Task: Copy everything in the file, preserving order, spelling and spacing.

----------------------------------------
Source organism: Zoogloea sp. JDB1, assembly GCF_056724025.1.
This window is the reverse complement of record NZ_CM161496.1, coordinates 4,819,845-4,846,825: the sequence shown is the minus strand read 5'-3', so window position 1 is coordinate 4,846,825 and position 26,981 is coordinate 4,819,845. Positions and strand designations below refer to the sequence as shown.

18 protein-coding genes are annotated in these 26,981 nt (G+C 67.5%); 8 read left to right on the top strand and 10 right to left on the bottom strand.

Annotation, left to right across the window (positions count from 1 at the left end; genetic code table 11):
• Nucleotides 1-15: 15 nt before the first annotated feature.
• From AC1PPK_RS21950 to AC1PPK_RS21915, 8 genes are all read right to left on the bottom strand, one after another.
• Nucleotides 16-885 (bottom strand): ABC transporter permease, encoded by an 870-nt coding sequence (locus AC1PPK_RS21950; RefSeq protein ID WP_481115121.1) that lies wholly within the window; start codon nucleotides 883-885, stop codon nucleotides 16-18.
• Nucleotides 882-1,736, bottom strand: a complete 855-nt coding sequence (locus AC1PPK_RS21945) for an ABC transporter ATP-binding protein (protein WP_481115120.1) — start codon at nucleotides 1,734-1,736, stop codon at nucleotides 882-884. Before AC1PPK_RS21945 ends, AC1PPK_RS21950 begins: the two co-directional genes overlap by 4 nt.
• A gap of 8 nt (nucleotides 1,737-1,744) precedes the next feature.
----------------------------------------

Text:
Source organism: Zoogloea sp. JDB1, assembly GCF_056724025.1.
This window is the reverse complement of record NZ_CM161496.1, coordinates 4,819,845-4,846,825: the sequence shown is the minus strand read 5'-3', so window position 1 is coordinate 4,846,825 and position 26,981 is coordinate 4,819,845. Positions and strand designations below refer to the sequence as shown.

18 protein-coding genes are annotated in these 26,981 nt (G+C 67.5%); 8 read left to right on the top strand and 10 right to left on the bottom strand.

Annotation, left to right across the window (positions count from 1 at the left end; genetic code table 11):
• Nucleotides 1-15: 15 nt before the first annotated feature.
• From AC1PPK_RS21950 to AC1PPK_RS21915, 8 genes are all read right to left on the bottom strand, one after another.
• Nucleotides 16-885 (bottom strand): ABC transporter permease, encoded by an 870-nt coding sequence (locus AC1PPK_RS21950; RefSeq protein ID WP_481115121.1) that lies wholly within the window; start codon nucleotides 883-885, stop codon nucleotides 16-18.
• Nucleotides 882-1,736, bottom strand: a complete 855-nt coding sequence (locus AC1PPK_RS21945) for an ABC transporter ATP-binding protein (protein WP_481115120.1) — start codon at nucleotides 1,734-1,736, stop codon at nucleotides 882-884. Before AC1PPK_RS21945 ends, AC1PPK_RS21950 begins: the two co-directional genes overlap by 4 nt.
• A gap of 8 nt (nucleotides 1,737-1,744) precedes the next feature.